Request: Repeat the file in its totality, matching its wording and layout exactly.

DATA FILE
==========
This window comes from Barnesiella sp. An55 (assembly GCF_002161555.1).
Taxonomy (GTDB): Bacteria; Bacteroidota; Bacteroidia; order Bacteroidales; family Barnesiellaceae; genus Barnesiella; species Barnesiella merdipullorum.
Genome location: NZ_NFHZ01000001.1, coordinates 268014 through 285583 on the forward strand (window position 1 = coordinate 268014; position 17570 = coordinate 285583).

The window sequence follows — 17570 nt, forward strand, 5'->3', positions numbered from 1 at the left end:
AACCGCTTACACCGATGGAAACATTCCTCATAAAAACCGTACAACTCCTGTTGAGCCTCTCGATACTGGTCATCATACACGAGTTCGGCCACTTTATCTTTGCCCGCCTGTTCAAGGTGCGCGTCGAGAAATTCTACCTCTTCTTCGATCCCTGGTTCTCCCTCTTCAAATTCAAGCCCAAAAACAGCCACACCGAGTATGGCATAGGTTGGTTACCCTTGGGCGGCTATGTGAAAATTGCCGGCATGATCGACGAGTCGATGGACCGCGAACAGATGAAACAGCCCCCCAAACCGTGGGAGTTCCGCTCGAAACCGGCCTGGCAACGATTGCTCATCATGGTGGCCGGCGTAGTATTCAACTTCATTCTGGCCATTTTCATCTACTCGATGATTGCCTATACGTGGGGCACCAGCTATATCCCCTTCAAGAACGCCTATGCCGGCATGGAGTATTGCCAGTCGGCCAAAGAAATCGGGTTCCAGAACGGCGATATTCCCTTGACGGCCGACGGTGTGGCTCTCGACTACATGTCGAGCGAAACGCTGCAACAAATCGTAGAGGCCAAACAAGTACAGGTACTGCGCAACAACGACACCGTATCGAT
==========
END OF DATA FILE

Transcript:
This window comes from Barnesiella sp. An55 (assembly GCF_002161555.1).
Taxonomy (GTDB): Bacteria; Bacteroidota; Bacteroidia; order Bacteroidales; family Barnesiellaceae; genus Barnesiella; species Barnesiella merdipullorum.
Genome location: NZ_NFHZ01000001.1, coordinates 268014 through 285583 on the forward strand (window position 1 = coordinate 268014; position 17570 = coordinate 285583).

The window sequence follows — 17570 nt, forward strand, 5'->3', positions numbered from 1 at the left end:
AACCGCTTACACCGATGGAAACATTCCTCATAAAAACCGTACAACTCCTGTTGAGCCTCTCGATACTGGTCATCATACACGAGTTCGGCCACTTTATCTTTGCCCGCCTGTTCAAGGTGCGCGTCGAGAAATTCTACCTCTTCTTCGATCCCTGGTTCTCCCTCTTCAAATTCAAGCCCAAAAACAGCCACACCGAGTATGGCATAGGTTGGTTACCCTTGGGCGGCTATGTGAAAATTGCCGGCATGATCGACGAGTCGATGGACCGCGAACAGATGAAACAGCCCCCCAAACCGTGGGAGTTCCGCTCGAAACCGGCCTGGCAACGATTGCTCATCATGGTGGCCGGCGTAGTATTCAACTTCATTCTGGCCATTTTCATCTACTCGATGATTGCCTATACGTGGGGCACCAGCTATATCCCCTTCAAGAACGCCTATGCCGGCATGGAGTATTGCCAGTCGGCCAAAGAAATCGGGTTCCAGAACGGCGATATTCCCTTGACGGCCGACGGTGTGGCTCTCGACTACATGTCGAGCGAAACGCTGCAACAAATCGTAGAGGCCAAACAAGTACAGGTACTGCGCAACAACGACACCGTATCGAT